. Those are the only two I can think of off the top of my head, but I know there have been others. What is the one thing they both have in common when the Enterprise shows up to save the day? Aside from someone actually saying I'm picking up another ship? The ship theme music. That one, tiny tiny little detail is what makes that moment. This series has been in production for over a year. This plot point was known to happen back then. It had been hinted that the Enterprise F was going to show up in this series back when the Design the New Enterprise Contest started. And in that time, I find it unbelievable that Cryptic was unable to get CBS's help to use the music of the Enterprise coming in to save our collective butts in the nick of time. That alone was the biggest letdown of this entire episode. Had Cryptic been able to pull this off, I would have forgiven all the faults of this series, just to have experienced that.
Finally Kurland's halfhearted invitation to join the crew of DS9. First, for every single player who is of a lower rank than Kurland, this sounds extremely awkward. Simply because why the heck would anyone ever think of giving up a command of their own to serve under someone else. Kurland, for all his faults shown during this episode (Sisko he is not, but he is still human, so why the heck was he treating the Prophet's like god's?) is not that stupid. A commanding officer of a Starship who is at any rank below captain is not going to give up that post. Second, no Captain would accept giving up their command to serve under him (or with him) on DS9. One does not rise to the rank of Captain, unless they are Kirk, by having that big of an ego. Third, for everyone who is of flag officer rank this sounded like Kurland was giving us an invitation to relieve him of his command. After the flack he gave his superior office at the beginning of this mission, whether he was joking or not, I would have taken him up on that invitation and relieve him of duty pending the results of his court martial for insubordination. And I would have enjoyed it.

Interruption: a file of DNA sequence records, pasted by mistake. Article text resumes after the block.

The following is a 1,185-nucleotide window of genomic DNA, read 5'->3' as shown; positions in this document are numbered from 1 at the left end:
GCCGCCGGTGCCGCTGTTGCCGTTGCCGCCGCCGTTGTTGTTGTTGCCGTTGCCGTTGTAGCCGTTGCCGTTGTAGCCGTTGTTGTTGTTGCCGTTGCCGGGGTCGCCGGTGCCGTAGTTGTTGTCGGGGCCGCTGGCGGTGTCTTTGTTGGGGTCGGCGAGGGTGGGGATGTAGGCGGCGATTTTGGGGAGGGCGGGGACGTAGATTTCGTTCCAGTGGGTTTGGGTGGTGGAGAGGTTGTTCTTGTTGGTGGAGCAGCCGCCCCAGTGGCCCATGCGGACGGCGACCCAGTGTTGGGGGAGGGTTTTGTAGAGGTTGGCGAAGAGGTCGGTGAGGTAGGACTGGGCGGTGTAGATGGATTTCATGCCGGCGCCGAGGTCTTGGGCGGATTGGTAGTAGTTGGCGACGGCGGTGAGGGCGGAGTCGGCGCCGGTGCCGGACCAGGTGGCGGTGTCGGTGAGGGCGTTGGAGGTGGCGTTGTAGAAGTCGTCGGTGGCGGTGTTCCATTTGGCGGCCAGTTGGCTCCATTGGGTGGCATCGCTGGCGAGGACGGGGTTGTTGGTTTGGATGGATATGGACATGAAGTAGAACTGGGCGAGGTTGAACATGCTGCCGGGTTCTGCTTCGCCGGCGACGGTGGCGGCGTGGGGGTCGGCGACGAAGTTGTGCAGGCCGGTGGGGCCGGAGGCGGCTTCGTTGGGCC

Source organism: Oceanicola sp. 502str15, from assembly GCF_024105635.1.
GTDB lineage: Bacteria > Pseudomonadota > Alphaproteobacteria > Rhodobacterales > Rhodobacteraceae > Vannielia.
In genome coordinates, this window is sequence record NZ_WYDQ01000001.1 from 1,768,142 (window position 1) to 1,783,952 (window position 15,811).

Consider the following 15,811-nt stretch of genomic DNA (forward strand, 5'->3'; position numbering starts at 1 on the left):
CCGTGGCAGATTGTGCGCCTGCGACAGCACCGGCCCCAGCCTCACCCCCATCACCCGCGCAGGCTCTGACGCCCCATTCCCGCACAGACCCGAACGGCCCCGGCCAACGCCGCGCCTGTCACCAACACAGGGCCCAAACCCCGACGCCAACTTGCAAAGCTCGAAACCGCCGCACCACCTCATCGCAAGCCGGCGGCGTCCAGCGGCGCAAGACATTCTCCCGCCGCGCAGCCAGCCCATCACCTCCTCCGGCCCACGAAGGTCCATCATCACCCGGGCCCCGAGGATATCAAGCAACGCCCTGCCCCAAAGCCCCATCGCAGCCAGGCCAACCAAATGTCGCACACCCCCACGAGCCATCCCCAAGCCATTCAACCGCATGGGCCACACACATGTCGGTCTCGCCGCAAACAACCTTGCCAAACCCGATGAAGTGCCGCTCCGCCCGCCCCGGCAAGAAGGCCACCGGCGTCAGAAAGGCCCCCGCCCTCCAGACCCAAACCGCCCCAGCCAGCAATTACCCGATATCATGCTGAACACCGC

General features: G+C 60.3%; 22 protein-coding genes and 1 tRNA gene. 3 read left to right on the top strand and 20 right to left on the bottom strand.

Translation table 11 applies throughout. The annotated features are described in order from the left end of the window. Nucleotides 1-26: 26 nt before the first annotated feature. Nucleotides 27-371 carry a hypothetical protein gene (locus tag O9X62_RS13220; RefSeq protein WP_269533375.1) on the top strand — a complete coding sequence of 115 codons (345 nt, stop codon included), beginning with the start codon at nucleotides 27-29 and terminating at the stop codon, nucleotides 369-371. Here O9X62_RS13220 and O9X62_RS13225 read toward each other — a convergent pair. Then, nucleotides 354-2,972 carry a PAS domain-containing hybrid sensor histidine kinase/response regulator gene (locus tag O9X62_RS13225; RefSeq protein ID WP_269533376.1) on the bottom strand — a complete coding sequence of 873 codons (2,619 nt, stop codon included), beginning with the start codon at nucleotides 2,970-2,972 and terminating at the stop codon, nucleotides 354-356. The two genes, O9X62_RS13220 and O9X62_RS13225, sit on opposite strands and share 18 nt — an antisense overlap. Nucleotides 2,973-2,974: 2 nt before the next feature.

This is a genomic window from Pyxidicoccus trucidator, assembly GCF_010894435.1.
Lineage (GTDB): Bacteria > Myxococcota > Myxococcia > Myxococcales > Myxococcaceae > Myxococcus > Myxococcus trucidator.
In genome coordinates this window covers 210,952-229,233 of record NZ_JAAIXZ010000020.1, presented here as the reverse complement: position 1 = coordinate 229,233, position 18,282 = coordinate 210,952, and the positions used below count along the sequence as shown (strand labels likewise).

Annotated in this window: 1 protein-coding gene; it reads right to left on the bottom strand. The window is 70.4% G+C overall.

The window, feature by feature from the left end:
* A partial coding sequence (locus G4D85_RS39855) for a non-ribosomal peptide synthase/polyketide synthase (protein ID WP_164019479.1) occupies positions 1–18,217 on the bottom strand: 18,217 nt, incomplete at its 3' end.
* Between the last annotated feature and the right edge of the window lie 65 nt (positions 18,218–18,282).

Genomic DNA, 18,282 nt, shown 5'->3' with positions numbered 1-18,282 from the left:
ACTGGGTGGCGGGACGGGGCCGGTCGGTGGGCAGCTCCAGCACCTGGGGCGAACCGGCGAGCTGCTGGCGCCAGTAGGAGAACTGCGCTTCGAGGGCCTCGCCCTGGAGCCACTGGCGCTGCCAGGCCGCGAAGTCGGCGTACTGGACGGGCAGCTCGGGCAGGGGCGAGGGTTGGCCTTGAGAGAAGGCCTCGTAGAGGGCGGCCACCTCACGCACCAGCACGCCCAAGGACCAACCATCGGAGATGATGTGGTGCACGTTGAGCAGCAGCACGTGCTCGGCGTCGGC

Gameplay wise, this episode introduced a number of new items for the devs to use in newer content.
* The Space walk. The amount of work that went into making the exterior of DS9 come to life was nothing short of spectacular. I really felt like I was walking on DS9.
* The space suit. This was a really nice touch, somehow I knew that they weren't starfleet standard issue, and I'm really glad we were able to keep them after the mission.
* The cut scenes. For the most part these were fantastic.
* Fighting along side the Klingon Empire, the U.S.S. Defiant and the U.S.S. Enterprise NCC-1701-F. I loved those details. I loved getting up close enough to the Enterprise's hull to actually read that serial number. I got a little kick out of having my *** saved by the flagship of the Federation.
* The detail of not being able to use abilities that required the use of a transporter. This was a really nice touch and added a really nice element of game play.